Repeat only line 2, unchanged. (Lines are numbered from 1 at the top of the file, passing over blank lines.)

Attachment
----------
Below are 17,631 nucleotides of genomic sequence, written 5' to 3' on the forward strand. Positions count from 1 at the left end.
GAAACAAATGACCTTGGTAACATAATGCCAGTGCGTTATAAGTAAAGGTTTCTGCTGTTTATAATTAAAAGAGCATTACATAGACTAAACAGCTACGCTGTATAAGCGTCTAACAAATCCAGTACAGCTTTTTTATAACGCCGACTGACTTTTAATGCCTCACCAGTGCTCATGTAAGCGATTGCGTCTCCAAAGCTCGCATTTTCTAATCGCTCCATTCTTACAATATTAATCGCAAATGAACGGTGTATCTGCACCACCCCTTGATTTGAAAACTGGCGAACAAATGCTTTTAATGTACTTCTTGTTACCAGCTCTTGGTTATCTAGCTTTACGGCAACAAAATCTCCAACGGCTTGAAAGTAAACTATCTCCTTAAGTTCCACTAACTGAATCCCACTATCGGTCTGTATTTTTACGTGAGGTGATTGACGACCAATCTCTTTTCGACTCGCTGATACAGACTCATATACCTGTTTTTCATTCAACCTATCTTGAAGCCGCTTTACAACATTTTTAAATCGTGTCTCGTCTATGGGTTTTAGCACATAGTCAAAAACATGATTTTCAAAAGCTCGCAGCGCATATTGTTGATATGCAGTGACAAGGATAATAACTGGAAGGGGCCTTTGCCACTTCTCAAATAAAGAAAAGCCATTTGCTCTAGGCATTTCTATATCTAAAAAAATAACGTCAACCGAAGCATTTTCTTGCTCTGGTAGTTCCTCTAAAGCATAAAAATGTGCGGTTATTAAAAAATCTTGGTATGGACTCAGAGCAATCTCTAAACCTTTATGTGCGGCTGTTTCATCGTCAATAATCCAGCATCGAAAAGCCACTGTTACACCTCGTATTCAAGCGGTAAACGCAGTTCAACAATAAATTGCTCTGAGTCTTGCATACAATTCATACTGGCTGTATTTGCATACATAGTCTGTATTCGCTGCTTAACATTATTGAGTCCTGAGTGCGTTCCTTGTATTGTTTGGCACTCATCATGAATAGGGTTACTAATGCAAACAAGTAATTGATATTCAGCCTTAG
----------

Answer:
GAAACAAATGACCTTGGTAACATAATGCCAGTGCGTTATAAGTAAAGGTTTCTGCTGTTTATAATTAAAAGAGCATTACATAGACTAAACAGCTACGCTGTATAAGCGTCTAACAAATCCAGTACAGCTTTTTTATAACGCCGACTGACTTTTAATGCCTCACCAGTGCTCATGTAAGCGATTGCGTCTCCAAAGCTCGCATTTTCTAATCGCTCCATTCTTACAATATTAATCGCAAATGAACGGTGTATCTGCACCACCCCTTGATTTGAAAACTGGCGAACAAATGCTTTTAATGTACTTCTTGTTACCAGCTCTTGGTTATCTAGCTTTACGGCAACAAAATCTCCAACGGCTTGAAAGTAAACTATCTCCTTAAGTTCCACTAACTGAATCCCACTATCGGTCTGTATTTTTACGTGAGGTGATTGACGACCAATCTCTTTTCGACTCGCTGATACAGACTCATATACCTGTTTTTCATTCAACCTATCTTGAAGCCGCTTTACAACATTTTTAAATCGTGTCTCGTCTATGGGTTTTAGCACATAGTCAAAAACATGATTTTCAAAAGCTCGCAGCGCATATTGTTGATATGCAGTGACAAGGATAATAACTGGAAGGGGCCTTTGCCACTTCTCAAATAAAGAAAAGCCATTTGCTCTAGGCATTTCTATATCTAAAAAAATAACGTCAACCGAAGCATTTTCTTGCTCTGGTAGTTCCTCTAAAGCATAAAAATGTGCGGTTATTAAAAAATCTTGGTATGGACTCAGAGCAATCTCTAAACCTTTATGTGCGGCTGTTTCATCGTCAATAATCCAGCATCGAAAAGCCACTGTTACACCTCGTATTCAAGCGGTAAACGCAGTTCAACAATAAATTGCTCTGAGTCTTGCATACAATTCATACTGGCTGTATTTGCATACATAGTCTGTATTCGCTGCTTAACATTATTGAGTCCTGAGTGCGTTCCTTGTATTGTTTGGCACTCATCATGAATAGGGTTACTAATGCAAACAAGTAATTGATATTCAGCCTTAG